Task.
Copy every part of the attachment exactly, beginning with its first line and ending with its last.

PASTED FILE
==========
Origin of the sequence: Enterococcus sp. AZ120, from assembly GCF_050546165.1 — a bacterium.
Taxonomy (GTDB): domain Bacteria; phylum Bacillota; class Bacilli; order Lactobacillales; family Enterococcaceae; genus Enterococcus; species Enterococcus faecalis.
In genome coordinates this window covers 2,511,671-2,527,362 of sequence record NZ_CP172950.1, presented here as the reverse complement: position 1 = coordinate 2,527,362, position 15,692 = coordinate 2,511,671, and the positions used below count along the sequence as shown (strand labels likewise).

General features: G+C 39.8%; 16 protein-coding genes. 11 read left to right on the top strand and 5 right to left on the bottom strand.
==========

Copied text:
Origin of the sequence: Enterococcus sp. AZ120, from assembly GCF_050546165.1 — a bacterium.
Taxonomy (GTDB): domain Bacteria; phylum Bacillota; class Bacilli; order Lactobacillales; family Enterococcaceae; genus Enterococcus; species Enterococcus faecalis.
In genome coordinates this window covers 2,511,671-2,527,362 of sequence record NZ_CP172950.1, presented here as the reverse complement: position 1 = coordinate 2,527,362, position 15,692 = coordinate 2,511,671, and the positions used below count along the sequence as shown (strand labels likewise).

General features: G+C 39.8%; 16 protein-coding genes. 11 read left to right on the top strand and 5 right to left on the bottom strand.